Diagnosing performance degradation under adverse circumstances

[This post is a few years old and was never published. Recently, I was reminded about memcached slab imbalance, which in turn reminded me of this post.]

At work, we encountered a sudden and precipitous performance regression on one particular page of a legacy application. It’s a Perl web application, running under mod_perl, using ModPerl::RegistryLoader to compile scripts at server startup, and Apache::DBI to provide persistent database connections.

Our users suddenly began complaining about one particular page being “three times slower than normal.” Later examination of the Apache logs showed a 20x(!!) slowdown.

Investigating this performance problem was interesting because we didn’t have good access to required data, and our technology choices slowed us down or completely prevented us from collecting it. Although we solved the mystery, the experience had several important lessons.

Over the course of several days, we examined a number of possibilities for the sudden performance degradation.

Initially, we thought it was related to a release we did on the same day the performance issues began being reported. Nobody on the team could think of anything relevant that was changed, but I read the entire diff between the two releases to confirm it. We hadn’t touched the code, so we quickly started thinking about external factors: database, caching, server health, etc.

I was unable to reproduce the performance issue in a development environment, but when I disabled memcached, I saw pathological slowdowns on all pages. This was an interesting result, because we had started caching some frequently-accessed files in memcached. That could potentially fill the cache, or cause a slab imbalance, for example. These new items being cached were part of a separate application – perhaps we were hitting limits on the number of connections.

But, examination of memcached statistics (what statistics we had available; recent versions of memcached provide much better data) showed that it was performing normally in the production environment. The cache hadn’t reached maxbytes, and the server had memory available for allocation. There were no cache evictions, so slab imbalance wasn’t to blame. The number of connections was nowhere near the limit.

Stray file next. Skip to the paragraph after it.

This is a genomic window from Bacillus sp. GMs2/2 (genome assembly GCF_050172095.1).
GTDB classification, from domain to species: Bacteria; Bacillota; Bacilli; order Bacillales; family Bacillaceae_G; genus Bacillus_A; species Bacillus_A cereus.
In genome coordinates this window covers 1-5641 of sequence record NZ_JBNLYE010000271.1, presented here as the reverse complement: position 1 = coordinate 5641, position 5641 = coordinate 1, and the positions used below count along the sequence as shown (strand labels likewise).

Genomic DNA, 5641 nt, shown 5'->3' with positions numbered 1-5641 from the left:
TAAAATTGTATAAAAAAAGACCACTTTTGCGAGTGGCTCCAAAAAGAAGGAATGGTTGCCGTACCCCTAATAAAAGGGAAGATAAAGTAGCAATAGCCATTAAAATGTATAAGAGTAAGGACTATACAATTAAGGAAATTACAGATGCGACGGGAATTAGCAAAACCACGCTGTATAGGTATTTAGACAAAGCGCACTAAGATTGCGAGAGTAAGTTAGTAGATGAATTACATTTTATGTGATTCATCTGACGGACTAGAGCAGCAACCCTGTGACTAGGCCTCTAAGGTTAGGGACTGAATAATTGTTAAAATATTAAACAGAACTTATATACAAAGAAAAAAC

So, we have two interesting data points now:

  • With memcached, the application performs normally in a development environment.
  • Without memcached, everything is slow in the development environment – just like the performance issues in production, except for being isolated to one particular page.

So, we needed to get some data from production to see what’s really happening there, instead of extrapolating from a development environment. We were able to obtain a clone of the server, hooked it up to the production database, and use SSH port forwarding to connect to the production server’s memcached. This should be just like the live system, except with only one user accessing the application.

Lo and behold, I saw performance degradation for just the one page, just like on the live system. That’s great – now we need tracing or profiling data so we can see what’s going on beneath the surface.

Well, the combination of technologies we chose makes getting DBI_PROFILE enabled surprisingly difficult. After wasting more hours than I care to admit, I gave up and reached for Devel::NYTProf instead. It turns out that this was probably a more useful tool in the end.

This application uses an in-house legacy ORM-like tool for a lot of database access. When I had disabled memcached entirely, I saw that all the object constructors were very slow – this “ORM” relies very heavily on caching for performance. I had been pointing to the “ORM” as the culprit – it was clearly performing poorly without a cache – but it did have a cache in production. This difference was the last piece of the puzzle.